Leon. Go, I discharge thee of thy prisoner, and I thank thee.

Dogb. I leave an errant knave with your worship; which, I beseech your worship, to correct yourself, for the example of others. God keep your worship; I wish your worship well; God restore you to health; I humbly give you leave to depart; and if a merry meeting may be wished, God prohibit it.Come, neighbor.

[Exeunt DOGBERRY, VERGES, and Watch. Leon. Until to-morrow morning, lords, fare well. Ant. Farewell, my lords; we look for you to-morrow. D. Pedro. We will not fail.


To-night I'll mourn with Hero. [Exeunt DON PEDRO and CLAUDIO.

Leon. Bring you these fellows on; we'll talk with Mar


How her acquaintance grew with this lewd fellow. [Exeunt.

SCENE II. Leonato's Garden.

Enter BENEDICK and MARGARET, meeting.

Bene. Pray thee, sweet mistress Margaret, deserve well at my hands, by helping me to the speech of Beatrice. Marg. Will you then write me a sonnet in praise of my beauty?

Bene. In so high a style, Margaret, that no man living shall come over it; for, in most comely truth, thou deservest it.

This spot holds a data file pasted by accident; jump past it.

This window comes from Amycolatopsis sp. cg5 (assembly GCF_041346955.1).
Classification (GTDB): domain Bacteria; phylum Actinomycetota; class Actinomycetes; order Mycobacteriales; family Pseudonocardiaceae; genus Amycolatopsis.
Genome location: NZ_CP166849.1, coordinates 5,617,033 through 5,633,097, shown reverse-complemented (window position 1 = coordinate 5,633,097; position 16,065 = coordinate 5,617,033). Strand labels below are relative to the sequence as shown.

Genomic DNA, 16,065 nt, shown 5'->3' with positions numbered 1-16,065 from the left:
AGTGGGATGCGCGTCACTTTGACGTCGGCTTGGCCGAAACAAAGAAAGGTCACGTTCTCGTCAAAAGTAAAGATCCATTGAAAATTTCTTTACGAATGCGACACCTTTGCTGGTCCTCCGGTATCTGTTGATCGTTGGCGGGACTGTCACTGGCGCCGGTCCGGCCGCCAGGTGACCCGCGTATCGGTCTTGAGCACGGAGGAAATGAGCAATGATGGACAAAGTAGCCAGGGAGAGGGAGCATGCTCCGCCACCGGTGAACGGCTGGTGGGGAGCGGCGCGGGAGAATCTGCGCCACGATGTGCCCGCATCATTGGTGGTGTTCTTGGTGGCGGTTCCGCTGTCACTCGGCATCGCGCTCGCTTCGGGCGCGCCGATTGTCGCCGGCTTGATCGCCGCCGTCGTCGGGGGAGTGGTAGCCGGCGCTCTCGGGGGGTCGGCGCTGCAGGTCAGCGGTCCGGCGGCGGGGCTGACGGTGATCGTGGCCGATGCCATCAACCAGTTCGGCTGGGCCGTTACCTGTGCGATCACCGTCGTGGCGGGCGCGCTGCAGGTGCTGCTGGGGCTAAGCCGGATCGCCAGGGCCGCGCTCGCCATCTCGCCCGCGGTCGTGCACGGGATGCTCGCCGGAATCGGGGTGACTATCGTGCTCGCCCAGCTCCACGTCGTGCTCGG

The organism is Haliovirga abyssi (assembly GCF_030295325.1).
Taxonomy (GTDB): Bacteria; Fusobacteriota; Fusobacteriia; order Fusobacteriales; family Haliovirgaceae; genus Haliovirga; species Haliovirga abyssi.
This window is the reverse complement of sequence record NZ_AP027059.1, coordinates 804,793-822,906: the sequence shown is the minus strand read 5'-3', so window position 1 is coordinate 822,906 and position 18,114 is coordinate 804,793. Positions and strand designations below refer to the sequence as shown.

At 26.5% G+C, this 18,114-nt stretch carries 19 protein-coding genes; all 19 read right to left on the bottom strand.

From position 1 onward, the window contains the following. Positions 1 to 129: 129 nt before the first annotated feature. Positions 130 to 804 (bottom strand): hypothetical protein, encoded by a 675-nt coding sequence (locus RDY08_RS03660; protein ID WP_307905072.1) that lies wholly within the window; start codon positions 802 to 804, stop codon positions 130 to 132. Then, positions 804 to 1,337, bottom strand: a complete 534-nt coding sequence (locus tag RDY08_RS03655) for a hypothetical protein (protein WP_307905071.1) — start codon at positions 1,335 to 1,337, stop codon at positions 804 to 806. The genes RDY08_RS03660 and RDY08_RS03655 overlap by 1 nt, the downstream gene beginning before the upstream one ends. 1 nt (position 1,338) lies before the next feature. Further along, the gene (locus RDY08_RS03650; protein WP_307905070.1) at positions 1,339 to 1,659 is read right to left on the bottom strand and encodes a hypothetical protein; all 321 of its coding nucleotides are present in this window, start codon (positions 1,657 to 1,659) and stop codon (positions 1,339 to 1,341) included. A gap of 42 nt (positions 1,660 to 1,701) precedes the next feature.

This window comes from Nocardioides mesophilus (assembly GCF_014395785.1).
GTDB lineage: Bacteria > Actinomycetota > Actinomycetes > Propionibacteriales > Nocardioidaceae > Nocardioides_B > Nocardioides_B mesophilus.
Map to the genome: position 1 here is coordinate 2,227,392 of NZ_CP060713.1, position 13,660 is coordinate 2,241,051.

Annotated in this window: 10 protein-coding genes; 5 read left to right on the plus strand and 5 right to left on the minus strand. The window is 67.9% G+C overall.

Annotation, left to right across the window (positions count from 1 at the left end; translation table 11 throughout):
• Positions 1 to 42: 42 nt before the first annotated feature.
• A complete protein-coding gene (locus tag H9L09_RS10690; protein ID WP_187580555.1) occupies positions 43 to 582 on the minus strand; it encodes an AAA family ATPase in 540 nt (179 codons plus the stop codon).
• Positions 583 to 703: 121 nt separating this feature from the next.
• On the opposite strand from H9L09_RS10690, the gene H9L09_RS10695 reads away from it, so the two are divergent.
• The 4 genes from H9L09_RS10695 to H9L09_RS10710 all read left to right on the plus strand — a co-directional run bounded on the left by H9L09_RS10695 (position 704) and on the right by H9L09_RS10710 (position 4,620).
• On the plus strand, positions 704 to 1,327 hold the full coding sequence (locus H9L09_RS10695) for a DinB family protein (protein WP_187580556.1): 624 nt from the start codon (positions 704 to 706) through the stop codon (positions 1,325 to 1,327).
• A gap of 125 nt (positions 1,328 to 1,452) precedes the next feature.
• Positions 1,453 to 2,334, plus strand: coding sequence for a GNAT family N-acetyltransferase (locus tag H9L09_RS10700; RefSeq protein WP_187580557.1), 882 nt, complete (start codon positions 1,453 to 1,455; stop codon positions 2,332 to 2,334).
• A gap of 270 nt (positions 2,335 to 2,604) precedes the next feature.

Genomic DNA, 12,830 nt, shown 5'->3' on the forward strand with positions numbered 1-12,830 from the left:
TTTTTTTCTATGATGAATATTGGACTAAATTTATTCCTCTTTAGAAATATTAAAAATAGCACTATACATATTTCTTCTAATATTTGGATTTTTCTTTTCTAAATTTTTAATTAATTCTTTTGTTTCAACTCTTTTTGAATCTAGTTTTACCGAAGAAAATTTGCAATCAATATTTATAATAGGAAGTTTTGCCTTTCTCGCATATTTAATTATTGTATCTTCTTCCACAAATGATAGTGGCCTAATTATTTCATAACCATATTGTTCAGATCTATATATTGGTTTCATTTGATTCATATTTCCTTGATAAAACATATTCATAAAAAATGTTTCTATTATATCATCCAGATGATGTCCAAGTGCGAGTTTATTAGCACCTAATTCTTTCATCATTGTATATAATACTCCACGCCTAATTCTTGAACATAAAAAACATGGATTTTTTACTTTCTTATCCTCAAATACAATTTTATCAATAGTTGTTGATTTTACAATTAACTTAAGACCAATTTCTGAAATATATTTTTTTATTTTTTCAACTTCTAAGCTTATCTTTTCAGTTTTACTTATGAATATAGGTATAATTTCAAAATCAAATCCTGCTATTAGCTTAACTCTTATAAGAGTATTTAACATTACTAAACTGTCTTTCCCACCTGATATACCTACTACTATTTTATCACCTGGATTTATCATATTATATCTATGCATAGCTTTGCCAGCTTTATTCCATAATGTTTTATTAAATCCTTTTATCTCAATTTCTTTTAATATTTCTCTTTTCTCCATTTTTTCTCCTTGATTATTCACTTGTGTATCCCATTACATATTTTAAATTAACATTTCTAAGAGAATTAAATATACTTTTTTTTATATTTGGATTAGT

Marg. To have no man come over me? Why, shall I always keep below stairs?

Bene. Thy wit is as quick as the greyhound's mouth; it catches.

Marg. And yours as blunt as the fencer's foils, which hit, but hurt not.

Bene. A most manly wit, Margaret; it will not hurt a woman; and so, I pray thee, call Beatrice. I give thee the


Marg. Give us the swords; we have bucklers of our own. Bene. If you use them, Margaret, you must put in the pikes with a vice; and they are dangerous weapons for maids. Marg. Well, I will call Beatrice to you, who, I think, hath legs. [Exit MARGARET.

Bene. And therefore will come.

The god of love,

That sits above,

And knows me, and knows me,

How pitiful I deserve,